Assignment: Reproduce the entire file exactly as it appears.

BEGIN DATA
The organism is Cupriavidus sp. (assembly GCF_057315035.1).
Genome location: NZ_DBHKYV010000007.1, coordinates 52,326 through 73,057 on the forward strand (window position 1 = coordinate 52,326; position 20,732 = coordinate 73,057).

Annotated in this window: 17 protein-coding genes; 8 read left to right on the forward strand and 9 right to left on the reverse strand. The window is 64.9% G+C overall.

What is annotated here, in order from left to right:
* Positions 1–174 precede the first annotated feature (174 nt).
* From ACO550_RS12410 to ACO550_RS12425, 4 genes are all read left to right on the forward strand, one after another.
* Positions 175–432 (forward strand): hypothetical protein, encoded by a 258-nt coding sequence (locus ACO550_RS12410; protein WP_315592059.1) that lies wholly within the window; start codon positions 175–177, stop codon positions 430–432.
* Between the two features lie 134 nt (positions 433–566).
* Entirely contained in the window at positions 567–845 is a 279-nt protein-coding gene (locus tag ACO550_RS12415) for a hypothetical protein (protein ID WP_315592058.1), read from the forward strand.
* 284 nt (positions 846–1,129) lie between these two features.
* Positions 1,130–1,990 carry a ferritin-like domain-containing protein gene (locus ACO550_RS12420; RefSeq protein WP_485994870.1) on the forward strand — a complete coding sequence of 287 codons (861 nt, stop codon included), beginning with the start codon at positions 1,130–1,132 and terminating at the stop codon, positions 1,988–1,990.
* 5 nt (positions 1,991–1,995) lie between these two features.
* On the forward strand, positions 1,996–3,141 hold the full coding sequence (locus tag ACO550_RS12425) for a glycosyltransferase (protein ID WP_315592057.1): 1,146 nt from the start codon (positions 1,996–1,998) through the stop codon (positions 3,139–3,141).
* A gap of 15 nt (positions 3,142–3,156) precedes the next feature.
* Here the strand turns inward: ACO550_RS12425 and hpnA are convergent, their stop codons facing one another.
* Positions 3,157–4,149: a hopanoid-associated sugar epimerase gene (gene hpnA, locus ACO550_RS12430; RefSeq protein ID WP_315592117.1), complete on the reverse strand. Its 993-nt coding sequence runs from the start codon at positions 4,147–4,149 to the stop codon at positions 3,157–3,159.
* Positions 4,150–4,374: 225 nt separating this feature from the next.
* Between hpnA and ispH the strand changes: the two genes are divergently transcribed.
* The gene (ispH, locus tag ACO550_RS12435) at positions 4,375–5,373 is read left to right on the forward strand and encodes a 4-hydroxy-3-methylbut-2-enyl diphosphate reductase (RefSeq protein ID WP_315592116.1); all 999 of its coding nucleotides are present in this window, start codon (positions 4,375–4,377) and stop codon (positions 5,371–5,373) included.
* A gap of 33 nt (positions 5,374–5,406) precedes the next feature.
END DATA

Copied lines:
The organism is Cupriavidus sp. (assembly GCF_057315035.1).
Genome location: NZ_DBHKYV010000007.1, coordinates 52,326 through 73,057 on the forward strand (window position 1 = coordinate 52,326; position 20,732 = coordinate 73,057).

Annotated in this window: 17 protein-coding genes; 8 read left to right on the forward strand and 9 right to left on the reverse strand. The window is 64.9% G+C overall.

What is annotated here, in order from left to right:
* Positions 1–174 precede the first annotated feature (174 nt).
* From ACO550_RS12410 to ACO550_RS12425, 4 genes are all read left to right on the forward strand, one after another.
* Positions 175–432 (forward strand): hypothetical protein, encoded by a 258-nt coding sequence (locus ACO550_RS12410; protein WP_315592059.1) that lies wholly within the window; start codon positions 175–177, stop codon positions 430–432.
* Between the two features lie 134 nt (positions 433–566).
* Entirely contained in the window at positions 567–845 is a 279-nt protein-coding gene (locus tag ACO550_RS12415) for a hypothetical protein (protein ID WP_315592058.1), read from the forward strand.
* 284 nt (positions 846–1,129) lie between these two features.
* Positions 1,130–1,990 carry a ferritin-like domain-containing protein gene (locus ACO550_RS12420; RefSeq protein WP_485994870.1) on the forward strand — a complete coding sequence of 287 codons (861 nt, stop codon included), beginning with the start codon at positions 1,130–1,132 and terminating at the stop codon, positions 1,988–1,990.
* 5 nt (positions 1,991–1,995) lie between these two features.
* On the forward strand, positions 1,996–3,141 hold the full coding sequence (locus tag ACO550_RS12425) for a glycosyltransferase (protein ID WP_315592057.1): 1,146 nt from the start codon (positions 1,996–1,998) through the stop codon (positions 3,139–3,141).
* A gap of 15 nt (positions 3,142–3,156) precedes the next feature.
* Here the strand turns inward: ACO550_RS12425 and hpnA are convergent, their stop codons facing one another.
* Positions 3,157–4,149: a hopanoid-associated sugar epimerase gene (gene hpnA, locus ACO550_RS12430; RefSeq protein ID WP_315592117.1), complete on the reverse strand. Its 993-nt coding sequence runs from the start codon at positions 4,147–4,149 to the stop codon at positions 3,157–3,159.
* Positions 4,150–4,374: 225 nt separating this feature from the next.
* Between hpnA and ispH the strand changes: the two genes are divergently transcribed.
* The gene (ispH, locus tag ACO550_RS12435) at positions 4,375–5,373 is read left to right on the forward strand and encodes a 4-hydroxy-3-methylbut-2-enyl diphosphate reductase (RefSeq protein ID WP_315592116.1); all 999 of its coding nucleotides are present in this window, start codon (positions 4,375–4,377) and stop codon (positions 5,371–5,373) included.
* A gap of 33 nt (positions 5,374–5,406) precedes the next feature.